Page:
This continent, as might be expected, has some of the has a feathery tail. The little Tarsipes rostratus is almost same botanical families tbat occupy South Africa, Poly- toothless, but has a long hairy tongue, which it thrusts nesia, and South America. Its relations in that respect to into flowers to suck their sweetness. Europe are shown by Alphonse de Candolle's tabular The kangaroo (Macropus) and most of its congenerg statements in the Géographie Botanique Raisonnée. He show an extraordinary disproportion of the hind limbs to gives the exact number of species common to Australia the fore part of the body. The rock wallabies again have and to France in each of the principal families or natural short tarsi of the hind legs, with a long pliable tail for orders. It appears that of 3614 species of phanerogamic climbing, like that of the tree kangaroo of New Guinea, or plants in France, only 45 belong to Australia. But it that of the jerboa. Of the larger kangaroos, which attain will be sufficient, without citing the numerical details, a weight of 200 fb and more, eight species are named, only to quote Baron von Müller's list of the natural orders one of which is found in West Australia. There are somo having the most numerous species of indigenous growth in twenty smaller species in Australia and Tasmania, besides South Australia. They are here arranged in succession, the rock wallabies and the hare kangaroos; these last are according to their comparative amounts of specific diver- wonderfully swift, making clear jumps eight or ten feet high. sity, those which have the greatest number of species being To this agility they owe their preservation from the prairie mentioned first. Of the phanerogamic series, the legumin- fires, which are so destructive in the interior during seasons ous and the composite families united form nearly one of drought. In the rat kangaroo there is not the same fourth. Indeed, the half of the dicotyledonous plants, disproportion of the limbs ; it approaches more nearly or exogens, that exist in the sub-tropical districts belong to the bandicoot, of which seven species exist, from the to these two orders. Next come the myrtaceous plants, size of a rat to that of a rabbit. The carnivorous tribe of the ferns, and the grasses; the Proteaceæ, which form a marsupials, the larger species at any rate, belong more to conspicuous feature of Australian botany; the Orchidaceæ, Tasmania, which has its “tiger” and its “devil.” But the epacrid family, and the parsley family, or Umbelliferæ; the native cat, or dasyurus, is common to every part of the Diosmeæ, a sub-order of the Rutaceæ or rue family; | Australia. Several different species of pouched rats and the Liliaceæ, the Labiatæ or mint family, the Goodeniæ, mice, one or two living in trees, are reckoned among the the Scrophulariaceae or figworts, and the Salsolaceæ. The flesh-eaters. Fossil bones of extinct kangaroo species are Ranunculaceæ, the geranium family, the rosaceous plants, met with, which must have been of enormous size, twice or and the epacrid group, are not found in Australia north of thrice that of any species now living. the tropical line.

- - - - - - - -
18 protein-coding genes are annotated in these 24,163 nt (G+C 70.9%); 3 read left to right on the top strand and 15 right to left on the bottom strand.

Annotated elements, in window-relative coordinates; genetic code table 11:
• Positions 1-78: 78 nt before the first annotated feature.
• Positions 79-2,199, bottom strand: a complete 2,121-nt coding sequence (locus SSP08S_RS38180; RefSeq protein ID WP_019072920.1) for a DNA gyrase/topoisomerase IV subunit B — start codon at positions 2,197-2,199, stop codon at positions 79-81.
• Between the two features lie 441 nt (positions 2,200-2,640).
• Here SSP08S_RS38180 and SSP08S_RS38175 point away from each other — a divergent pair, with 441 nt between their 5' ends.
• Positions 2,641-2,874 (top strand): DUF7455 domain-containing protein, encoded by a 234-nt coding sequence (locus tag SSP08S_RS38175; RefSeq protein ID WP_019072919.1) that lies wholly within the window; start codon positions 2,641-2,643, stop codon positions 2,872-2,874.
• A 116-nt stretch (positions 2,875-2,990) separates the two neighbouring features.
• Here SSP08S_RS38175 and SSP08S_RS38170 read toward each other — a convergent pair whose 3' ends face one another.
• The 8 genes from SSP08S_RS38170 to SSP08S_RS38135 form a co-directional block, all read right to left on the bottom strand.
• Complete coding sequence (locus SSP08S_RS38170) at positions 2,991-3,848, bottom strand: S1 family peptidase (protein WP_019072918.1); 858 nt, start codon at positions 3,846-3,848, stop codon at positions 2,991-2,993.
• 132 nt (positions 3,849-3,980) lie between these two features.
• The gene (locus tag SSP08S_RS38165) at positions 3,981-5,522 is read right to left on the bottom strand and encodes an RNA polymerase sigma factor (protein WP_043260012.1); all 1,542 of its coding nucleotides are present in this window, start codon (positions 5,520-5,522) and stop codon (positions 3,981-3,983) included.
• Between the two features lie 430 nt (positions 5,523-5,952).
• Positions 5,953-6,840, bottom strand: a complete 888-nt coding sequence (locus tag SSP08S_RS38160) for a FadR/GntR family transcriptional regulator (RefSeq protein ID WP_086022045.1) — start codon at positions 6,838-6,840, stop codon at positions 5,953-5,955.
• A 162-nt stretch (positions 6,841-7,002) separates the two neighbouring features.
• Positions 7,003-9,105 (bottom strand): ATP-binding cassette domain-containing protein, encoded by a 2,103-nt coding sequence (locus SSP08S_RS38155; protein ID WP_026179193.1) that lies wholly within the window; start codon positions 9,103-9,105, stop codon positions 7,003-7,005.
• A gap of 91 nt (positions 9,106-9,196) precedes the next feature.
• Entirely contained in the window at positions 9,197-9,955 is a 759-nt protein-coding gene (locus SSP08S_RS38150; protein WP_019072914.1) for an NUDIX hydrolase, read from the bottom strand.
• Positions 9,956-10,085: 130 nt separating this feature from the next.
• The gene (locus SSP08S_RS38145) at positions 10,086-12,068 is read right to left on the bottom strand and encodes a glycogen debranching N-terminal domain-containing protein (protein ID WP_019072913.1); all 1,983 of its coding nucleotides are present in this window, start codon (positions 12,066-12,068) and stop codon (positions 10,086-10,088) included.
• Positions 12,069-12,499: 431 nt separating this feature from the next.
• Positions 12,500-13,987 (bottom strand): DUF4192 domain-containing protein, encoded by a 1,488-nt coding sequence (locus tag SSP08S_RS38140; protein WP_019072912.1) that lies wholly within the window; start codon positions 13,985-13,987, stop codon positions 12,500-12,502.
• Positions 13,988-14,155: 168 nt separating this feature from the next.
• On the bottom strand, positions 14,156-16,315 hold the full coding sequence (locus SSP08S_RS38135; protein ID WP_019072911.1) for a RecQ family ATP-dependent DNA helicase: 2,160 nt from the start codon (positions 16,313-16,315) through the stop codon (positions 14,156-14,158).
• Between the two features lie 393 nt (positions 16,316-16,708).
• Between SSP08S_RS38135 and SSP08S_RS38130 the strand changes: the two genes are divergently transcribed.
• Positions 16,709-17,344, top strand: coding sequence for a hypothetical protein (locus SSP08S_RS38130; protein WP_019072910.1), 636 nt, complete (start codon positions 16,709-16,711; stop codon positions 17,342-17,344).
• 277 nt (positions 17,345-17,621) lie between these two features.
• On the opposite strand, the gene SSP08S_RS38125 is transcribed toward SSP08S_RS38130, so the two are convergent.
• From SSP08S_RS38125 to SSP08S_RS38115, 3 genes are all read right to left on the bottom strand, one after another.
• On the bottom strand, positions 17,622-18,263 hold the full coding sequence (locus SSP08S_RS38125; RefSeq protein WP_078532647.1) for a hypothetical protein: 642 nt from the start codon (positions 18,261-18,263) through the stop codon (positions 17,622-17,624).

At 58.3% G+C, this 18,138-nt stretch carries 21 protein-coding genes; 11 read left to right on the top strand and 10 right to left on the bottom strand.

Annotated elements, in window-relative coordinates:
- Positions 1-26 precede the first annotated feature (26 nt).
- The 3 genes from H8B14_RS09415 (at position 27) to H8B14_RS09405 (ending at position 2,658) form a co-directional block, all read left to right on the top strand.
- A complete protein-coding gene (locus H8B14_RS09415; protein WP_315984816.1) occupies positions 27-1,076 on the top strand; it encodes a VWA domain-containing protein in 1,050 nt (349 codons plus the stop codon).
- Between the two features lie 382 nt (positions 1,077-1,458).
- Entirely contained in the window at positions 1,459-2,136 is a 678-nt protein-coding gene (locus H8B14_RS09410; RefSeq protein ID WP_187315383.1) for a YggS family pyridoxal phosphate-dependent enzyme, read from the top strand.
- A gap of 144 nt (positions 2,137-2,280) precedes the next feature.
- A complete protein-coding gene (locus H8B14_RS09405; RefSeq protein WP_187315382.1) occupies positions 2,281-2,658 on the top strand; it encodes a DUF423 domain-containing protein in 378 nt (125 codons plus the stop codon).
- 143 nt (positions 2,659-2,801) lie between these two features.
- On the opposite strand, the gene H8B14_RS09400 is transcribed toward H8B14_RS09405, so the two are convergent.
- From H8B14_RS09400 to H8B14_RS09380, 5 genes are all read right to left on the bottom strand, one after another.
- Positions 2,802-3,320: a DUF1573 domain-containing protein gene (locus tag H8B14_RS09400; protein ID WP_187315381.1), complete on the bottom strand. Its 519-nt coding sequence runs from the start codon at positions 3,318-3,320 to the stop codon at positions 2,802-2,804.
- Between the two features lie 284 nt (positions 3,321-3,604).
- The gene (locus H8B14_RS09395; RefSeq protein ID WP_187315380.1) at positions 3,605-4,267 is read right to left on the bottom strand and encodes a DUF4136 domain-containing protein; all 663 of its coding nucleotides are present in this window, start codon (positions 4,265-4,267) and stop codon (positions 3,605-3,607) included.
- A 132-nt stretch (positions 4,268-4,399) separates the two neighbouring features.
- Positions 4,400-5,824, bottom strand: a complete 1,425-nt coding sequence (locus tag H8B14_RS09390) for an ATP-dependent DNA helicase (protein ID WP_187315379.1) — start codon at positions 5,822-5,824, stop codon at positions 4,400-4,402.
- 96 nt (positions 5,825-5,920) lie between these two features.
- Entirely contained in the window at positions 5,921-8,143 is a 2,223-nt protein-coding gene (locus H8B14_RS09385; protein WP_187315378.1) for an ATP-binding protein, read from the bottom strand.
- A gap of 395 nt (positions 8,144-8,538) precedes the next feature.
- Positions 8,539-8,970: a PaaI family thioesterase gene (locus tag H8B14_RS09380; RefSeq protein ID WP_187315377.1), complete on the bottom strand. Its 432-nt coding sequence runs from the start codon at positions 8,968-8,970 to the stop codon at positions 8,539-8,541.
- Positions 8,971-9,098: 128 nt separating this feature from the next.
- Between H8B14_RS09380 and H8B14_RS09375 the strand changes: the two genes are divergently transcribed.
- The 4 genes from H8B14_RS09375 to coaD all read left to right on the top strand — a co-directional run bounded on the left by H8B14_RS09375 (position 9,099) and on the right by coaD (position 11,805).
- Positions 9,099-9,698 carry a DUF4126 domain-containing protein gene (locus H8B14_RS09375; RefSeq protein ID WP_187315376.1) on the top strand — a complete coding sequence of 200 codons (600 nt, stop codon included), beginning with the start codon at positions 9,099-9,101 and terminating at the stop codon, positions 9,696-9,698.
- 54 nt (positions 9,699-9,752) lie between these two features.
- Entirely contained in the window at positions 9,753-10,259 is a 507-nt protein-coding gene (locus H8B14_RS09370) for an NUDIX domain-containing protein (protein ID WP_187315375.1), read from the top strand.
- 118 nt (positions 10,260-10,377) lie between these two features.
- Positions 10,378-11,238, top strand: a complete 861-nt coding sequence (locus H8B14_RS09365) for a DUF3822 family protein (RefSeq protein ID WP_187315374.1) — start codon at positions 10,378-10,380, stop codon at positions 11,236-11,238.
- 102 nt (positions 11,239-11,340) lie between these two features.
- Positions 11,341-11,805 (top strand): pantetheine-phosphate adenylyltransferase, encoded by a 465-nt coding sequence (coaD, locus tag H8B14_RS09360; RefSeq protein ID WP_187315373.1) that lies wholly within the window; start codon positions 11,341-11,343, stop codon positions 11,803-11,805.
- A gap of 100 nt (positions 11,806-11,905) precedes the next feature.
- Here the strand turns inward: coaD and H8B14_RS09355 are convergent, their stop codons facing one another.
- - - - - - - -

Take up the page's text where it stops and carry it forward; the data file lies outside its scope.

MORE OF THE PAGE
We pass on to the other curious order of non-placental Animals.—The zoology of Australia and Tasmania pre-mammals, that of the Monotremata, so called from the sents a very conspicuous point of difference from that of structure of their organs of evacuation with a single orifice, other regions of the globe, in the prevalence of non-placental as in birds. Their abdominal bones are like those of the mammalia. The vast majority of the mammalia are pro- marsupials; and they are furnished with pouches for their vided with an organ in the uterus, by which, before the young, but have no teats, the milk being distilled into birth of their young, a vascular connection is maintained their pouches from the mammary glands. Australia and between the embryo and the parent animal. There are Tasmania possess two animals of this order,—the echidna, two orders, the Marsupialia and the Monotremata, which do or spiny ant-eater (hairy in Tasmania), and the Platypus not possess this organ. Both these are found in Australia, anatinus, the duck-billed water-mole, otherwise named the to which region indeed they are not absolutely confined; Ornithorhynchus paradoxus. This odd animal is provided